Can't We Talk about Something More Pleasant?

by Roz Chast | Parenting & Families |
ISBN: 1608198065 Global Overview for this book
Registered by wingechodewing of Seattle, Washington USA on 6/29/2020
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2 journalers for this copy...
Journal Entry 1 by wingechodewing from Seattle, Washington USA on Monday, June 29, 2020
received from volunteering at "Friends of [redacted] Public Library"

Journal Entry 2 by wingechodewing at Seattle, Washington USA on Sunday, November 29, 2020
Either I'm premenopausal, or I'm developing a new respect for the emotional gut-punch that illustrated memoirs convey where mere words fail. Similar to Bui's The Best We Could Do, the sometimes crude drawings did not stop my sudden moments of sobbing.
Chast does not shy away from brutal honesty in this book about the dying process of the biggest button-pushers in her life - her parents. As someone currently wading in these waters, I can commiserate with her guilt & anger. If you've ever had to experience the ordeal of trying to take on aging parents, or hoarders, or aging parents who are hoarders, you will question who the hell taught you basic logic (because it certainly wasn't them).

Journal Entry 3 by wingMmeClintonwing at South Berwick, Maine USA on Wednesday, December 23, 2020
Another book kindly sent on to me from Echode, one long on my wish list. I have always loved Roz Chast's comics in the New Yorker and this had great reviews. My parents are now both long gone, and I never had to take care of them quite as much as Ms. Chast, but still, I expect it will resonate with me on many levels.

Journal Entry 4 by wingMmeClintonwing at South Berwick, Maine USA on Monday, April 26, 2021
Review: Can't We Talk About Something More Pleasant? (Roz Chast) Roz Chast is one of my favorite cartoonists for the New Yorker magazine, and this memoir about the final years of her parents is chock full of her very recognizable illustrations. In spite of the rather difficult premise of the book, I found it easy to read and enjoyable. She had a rather fraught relationship with her parents, especially her mother, and in the memoir which recounts their decline and death, she tells us both of her parents' backgrounds (to help perhaps her understanding of them) and her own coming to terms with how she feels/felt being around them. She is a very dutiful daughter and a very forthright author, not shying away from some cringe worthy moments. I did not have to go through any of the things she did with the demise of either of my parents; they did not linger in an assisted living facility nor a nursing home. That is just luck, perhaps. So no worrying about money to take care of them in their final years, no years of my life devoted to figuring out the next steps in their care as they slowly declined. And I absolutely don't want my own daughter (a single child, like Roz Chast) to be burdened by that enormous and painful task; of course we all want to 1) just live healthy forever and not die, thereby avoiding the whole problem and 2) be taken quickly to avoid pain to ourselves as well as those whom we love. I think that Roz Chast created a beautiful book, and in the making of it, I do sincerely hope she was able to comfort herself for the long difficult journey of so many people caring for their older parents.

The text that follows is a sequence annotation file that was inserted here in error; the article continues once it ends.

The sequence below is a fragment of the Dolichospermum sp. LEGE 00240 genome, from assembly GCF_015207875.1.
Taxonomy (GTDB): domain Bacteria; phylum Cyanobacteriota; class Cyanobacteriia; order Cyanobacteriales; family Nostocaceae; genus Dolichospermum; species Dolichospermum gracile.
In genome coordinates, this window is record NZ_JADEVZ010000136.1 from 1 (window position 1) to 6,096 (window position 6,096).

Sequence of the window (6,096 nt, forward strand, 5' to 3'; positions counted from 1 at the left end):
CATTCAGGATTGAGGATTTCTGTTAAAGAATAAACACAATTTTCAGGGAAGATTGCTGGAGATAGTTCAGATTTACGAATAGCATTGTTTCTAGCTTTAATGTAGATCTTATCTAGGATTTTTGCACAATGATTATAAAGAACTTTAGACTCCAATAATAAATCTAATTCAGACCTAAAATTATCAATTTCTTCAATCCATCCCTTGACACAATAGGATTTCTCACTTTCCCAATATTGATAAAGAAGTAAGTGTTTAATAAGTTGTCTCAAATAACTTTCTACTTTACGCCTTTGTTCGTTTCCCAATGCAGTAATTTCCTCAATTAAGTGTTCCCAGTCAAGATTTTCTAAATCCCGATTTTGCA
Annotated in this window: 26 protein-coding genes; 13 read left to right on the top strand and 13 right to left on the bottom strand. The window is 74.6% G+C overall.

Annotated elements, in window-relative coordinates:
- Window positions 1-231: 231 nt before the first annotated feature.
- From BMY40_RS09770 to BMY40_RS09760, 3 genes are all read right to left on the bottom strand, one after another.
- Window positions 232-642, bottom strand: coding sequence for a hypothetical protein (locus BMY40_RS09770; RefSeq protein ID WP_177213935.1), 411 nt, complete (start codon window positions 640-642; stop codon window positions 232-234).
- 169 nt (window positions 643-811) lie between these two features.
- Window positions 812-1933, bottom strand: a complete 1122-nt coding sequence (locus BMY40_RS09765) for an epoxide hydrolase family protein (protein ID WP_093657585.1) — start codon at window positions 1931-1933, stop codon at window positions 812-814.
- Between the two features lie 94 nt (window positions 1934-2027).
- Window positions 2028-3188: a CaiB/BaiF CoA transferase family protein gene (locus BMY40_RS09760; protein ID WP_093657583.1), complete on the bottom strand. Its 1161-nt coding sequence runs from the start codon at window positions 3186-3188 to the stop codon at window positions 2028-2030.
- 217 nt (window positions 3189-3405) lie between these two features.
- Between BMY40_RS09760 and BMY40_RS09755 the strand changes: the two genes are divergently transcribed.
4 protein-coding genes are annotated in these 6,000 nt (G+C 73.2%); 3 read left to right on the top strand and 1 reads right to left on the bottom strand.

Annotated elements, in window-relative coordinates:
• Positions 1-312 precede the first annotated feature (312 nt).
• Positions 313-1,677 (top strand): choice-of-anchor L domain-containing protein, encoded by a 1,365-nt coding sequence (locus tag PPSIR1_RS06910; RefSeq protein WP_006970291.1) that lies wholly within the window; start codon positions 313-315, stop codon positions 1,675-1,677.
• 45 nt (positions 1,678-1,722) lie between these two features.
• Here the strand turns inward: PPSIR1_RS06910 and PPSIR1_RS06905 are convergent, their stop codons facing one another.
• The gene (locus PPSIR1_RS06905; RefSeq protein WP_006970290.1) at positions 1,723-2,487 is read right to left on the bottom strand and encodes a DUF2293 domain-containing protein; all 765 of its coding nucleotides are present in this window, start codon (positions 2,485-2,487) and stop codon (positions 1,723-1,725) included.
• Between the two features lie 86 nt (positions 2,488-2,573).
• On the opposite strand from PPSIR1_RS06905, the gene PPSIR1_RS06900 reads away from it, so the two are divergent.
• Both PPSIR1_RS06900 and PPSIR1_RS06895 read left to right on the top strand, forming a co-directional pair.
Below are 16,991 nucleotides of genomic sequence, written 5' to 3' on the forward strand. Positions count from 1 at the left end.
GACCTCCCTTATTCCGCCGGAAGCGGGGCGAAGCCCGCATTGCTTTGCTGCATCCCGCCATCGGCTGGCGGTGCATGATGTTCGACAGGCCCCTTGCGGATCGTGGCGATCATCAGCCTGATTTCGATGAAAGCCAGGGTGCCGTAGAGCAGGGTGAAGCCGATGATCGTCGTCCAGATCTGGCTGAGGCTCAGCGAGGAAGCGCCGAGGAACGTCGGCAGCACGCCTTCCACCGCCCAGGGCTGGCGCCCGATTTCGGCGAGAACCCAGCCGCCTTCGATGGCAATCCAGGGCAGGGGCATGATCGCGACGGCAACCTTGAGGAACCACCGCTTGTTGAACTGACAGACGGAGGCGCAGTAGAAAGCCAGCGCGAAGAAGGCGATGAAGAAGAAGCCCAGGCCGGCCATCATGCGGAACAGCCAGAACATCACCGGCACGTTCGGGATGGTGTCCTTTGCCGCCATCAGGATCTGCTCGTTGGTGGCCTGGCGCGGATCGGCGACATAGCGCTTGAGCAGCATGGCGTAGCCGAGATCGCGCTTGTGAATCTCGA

Journal Entry 5 by wingMmeClintonwing at When Pigs Fly Company Store And Pizzeria in Kittery, Maine USA on Wednesday, May 05, 2021

Released 1 mo ago (5/6/2021 UTC) at When Pigs Fly Company Store And Pizzeria in Kittery, Maine USA


on the bench near the entrances

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